Jenni Levy ’82 is an internist in Allentown, Pa., who specializes in palliative medicine and has her own business assisting in the creation of advance directives and providing advice about end-of-life care.
There was an unmistakable thud in my parents’ bedroom. I ran to the door and knocked, but when the answer was “Go away,” I marched in.
Dad was on the floor, partially dressed, and furious. My gentle, soft-spoken father ordered me, loudly and profanely, to leave the room. I have no idea how my mother, who was half his size, got him upright, because I returned to the guest room like the obedient daughter I’d always been. In the morning we followed the family custom and pretended it hadn’t happened.
It was no surprise. Dad hadn’t been able to walk well for a couple of years by that time, but he and Mom had remained in the four-story house of my childhood. My brother and I had decided to talk to him — but not that weekend. It was Dad’s 70th birthday, and we didn’t want to upset him.
Dad brought it up. “Mom wants me to talk to you about last night,” he said, after the birthday dinner. “I’m fine.”
“You sent me to medical school. I paid attention,” I said. “You are not fine.”
I talked about safety and making things easier on my mother. He said I was overreacting, and he’d been a doctor longer than I had, anyway. After 20 minutes, he said, “I hear you,” and that was that. My parents did not move.
As a palliative-care physician, I’ve worked with scores of families in the same situation I struggled with. I’ve learned that no matter how much you know — and how well-meaning you are — helping your parents as they age is a struggle. We do what we can so that we can live with ourselves. I can’t make it easy, but I can share my answers to some of the concerns I hear most often.
How can I get my mother to sell that house and move somewhere more manageable? The short answer is: You can’t. If Mom is still capable of making her decisions, then you have nothing to say about it. You can offer, suggest, and support — but you can’t control her. We want our parents to be safe; they want to be independent. You may have influence if you can help her feel that you respect her choices and appreciate her point of view. If she doesn’t feel judged, she’s more likely to listen to you.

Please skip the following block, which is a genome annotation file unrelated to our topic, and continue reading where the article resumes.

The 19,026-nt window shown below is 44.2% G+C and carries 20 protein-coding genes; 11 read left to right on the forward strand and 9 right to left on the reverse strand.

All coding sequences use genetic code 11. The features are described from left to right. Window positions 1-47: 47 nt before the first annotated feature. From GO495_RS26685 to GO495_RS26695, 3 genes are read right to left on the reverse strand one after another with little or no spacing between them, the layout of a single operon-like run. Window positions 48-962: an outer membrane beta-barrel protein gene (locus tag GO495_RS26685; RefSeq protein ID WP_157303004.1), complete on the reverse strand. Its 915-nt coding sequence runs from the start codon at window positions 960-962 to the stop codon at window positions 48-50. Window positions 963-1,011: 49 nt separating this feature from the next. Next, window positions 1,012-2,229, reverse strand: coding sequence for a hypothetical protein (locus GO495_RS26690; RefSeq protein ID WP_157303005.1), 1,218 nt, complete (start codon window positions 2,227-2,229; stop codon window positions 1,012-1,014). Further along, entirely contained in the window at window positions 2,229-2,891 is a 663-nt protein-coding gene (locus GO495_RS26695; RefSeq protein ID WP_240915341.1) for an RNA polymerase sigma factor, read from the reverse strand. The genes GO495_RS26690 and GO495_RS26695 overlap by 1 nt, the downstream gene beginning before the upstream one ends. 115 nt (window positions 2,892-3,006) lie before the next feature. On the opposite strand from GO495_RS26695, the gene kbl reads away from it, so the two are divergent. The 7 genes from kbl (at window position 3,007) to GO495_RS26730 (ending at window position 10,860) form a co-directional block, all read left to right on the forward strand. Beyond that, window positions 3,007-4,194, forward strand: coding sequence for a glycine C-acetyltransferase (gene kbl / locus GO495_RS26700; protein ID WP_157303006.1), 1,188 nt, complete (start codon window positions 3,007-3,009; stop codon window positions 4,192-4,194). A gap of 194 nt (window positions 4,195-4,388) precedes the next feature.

Start by asking questions and really listening to the answers. Try to understand why she wants to stay in the house — what does it mean to her? What is she concerned about if she moves? Instead of responding with counterarguments, reflect back what you hear: “You’ve lived in this house a long time, and it holds a lot of memories. It also sounds like you’re worried you’ll run out of money if you have to move.” Look for ways to make the house safer — if you’re concerned about the stairs, can you rearrange things so she doesn’t have to go up and down? Can you put in a stair lift? A home-safety assessment from physical and occupational therapists may provide options.
Be clear about your own limits. As difficult as it is to say “no,” it’s necessary. If your parents are unrealistic about their abilities, that doesn’t mean you have to agree with them or support them.
We do what we can so that we can live with ourselves. I can’t make it easy, but I can share my answers to some of the concerns I hear most often.
How do I know if Mom is capable of making her own decisions? And what do I do if she’s not? Dementia is not inevitable. Most of us notice some decline in our mental abilities, but when that decline interferes with our ability to function, that’s not normal. If you’re concerned about your parent’s memory, talk to the doctor. Privacy laws may prevent the doctor from sharing information with you, but they don’t prevent you from sharing information with the doctor. This is best done in writing, so your concerns will be entered into the chart. If possible, go to the appointment with your parent and ask Mom or Dad to sign a form giving the doctor permission to talk to you.
Dementia isn’t the only cause of memory loss and cognitive decline. Many physical illnesses can play a role, as can alcohol, prescription medications, and over-the-counter drugs. A comprehensive geriatric evaluation can help identify these problems. Geriatric assessment programs include a social worker and often mental-health providers. They can help determine if your parents have the capacity to make their own health-care decisions. They can also identify other resources and support to help everyone involved, including families and caregivers.